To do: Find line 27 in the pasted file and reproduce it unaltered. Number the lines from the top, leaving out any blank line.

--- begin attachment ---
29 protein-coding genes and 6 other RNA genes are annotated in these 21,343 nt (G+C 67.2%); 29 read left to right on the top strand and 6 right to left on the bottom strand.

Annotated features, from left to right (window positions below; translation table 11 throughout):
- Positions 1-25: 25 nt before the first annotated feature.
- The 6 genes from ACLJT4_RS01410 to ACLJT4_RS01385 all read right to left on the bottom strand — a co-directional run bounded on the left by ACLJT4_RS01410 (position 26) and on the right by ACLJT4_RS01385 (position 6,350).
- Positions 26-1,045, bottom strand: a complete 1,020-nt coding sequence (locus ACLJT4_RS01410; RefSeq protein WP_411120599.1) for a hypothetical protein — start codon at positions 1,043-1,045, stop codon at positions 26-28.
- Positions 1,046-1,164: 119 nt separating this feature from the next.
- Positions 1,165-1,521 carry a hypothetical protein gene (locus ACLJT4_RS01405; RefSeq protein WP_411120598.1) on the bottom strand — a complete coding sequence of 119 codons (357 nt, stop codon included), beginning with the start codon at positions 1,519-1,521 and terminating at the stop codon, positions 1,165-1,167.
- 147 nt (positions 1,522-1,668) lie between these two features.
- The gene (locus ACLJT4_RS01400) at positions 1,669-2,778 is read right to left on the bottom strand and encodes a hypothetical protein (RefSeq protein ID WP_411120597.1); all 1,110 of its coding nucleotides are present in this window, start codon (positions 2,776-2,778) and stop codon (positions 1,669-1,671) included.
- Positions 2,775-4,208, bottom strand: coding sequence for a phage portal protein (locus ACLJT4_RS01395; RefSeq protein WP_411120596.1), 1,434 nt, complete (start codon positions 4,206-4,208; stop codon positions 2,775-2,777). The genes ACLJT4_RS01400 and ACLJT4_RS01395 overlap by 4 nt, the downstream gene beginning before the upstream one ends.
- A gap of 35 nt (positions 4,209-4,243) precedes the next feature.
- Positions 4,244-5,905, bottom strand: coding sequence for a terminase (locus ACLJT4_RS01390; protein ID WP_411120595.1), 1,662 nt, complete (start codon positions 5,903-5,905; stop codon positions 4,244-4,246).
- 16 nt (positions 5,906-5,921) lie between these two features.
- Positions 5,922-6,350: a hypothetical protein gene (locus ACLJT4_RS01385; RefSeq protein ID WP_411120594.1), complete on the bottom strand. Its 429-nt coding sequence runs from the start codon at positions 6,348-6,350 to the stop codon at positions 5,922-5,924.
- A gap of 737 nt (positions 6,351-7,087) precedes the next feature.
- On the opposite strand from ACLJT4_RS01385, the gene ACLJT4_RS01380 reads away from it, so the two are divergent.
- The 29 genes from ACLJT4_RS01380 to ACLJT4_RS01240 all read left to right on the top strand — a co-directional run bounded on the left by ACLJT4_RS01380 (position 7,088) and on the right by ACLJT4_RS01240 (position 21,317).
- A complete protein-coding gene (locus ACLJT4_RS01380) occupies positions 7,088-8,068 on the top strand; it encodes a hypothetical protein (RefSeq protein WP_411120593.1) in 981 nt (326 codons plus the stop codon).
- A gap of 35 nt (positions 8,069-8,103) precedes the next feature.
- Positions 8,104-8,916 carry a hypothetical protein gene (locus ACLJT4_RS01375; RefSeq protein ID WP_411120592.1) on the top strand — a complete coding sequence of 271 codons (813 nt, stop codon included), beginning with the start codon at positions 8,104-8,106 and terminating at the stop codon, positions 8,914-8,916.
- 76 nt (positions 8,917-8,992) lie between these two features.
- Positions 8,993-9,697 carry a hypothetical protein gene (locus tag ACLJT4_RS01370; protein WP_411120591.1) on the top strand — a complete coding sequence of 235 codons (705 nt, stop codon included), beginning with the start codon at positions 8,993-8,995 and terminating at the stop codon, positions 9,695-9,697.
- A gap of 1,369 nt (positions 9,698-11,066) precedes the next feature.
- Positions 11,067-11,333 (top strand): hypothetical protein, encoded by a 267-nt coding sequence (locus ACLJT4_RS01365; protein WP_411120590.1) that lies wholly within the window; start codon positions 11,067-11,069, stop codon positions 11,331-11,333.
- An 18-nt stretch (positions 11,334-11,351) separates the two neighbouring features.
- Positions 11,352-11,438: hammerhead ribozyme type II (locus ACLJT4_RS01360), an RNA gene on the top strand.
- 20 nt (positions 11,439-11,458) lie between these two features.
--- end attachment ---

- 20 nt (positions 11,439-11,458) lie between these two features.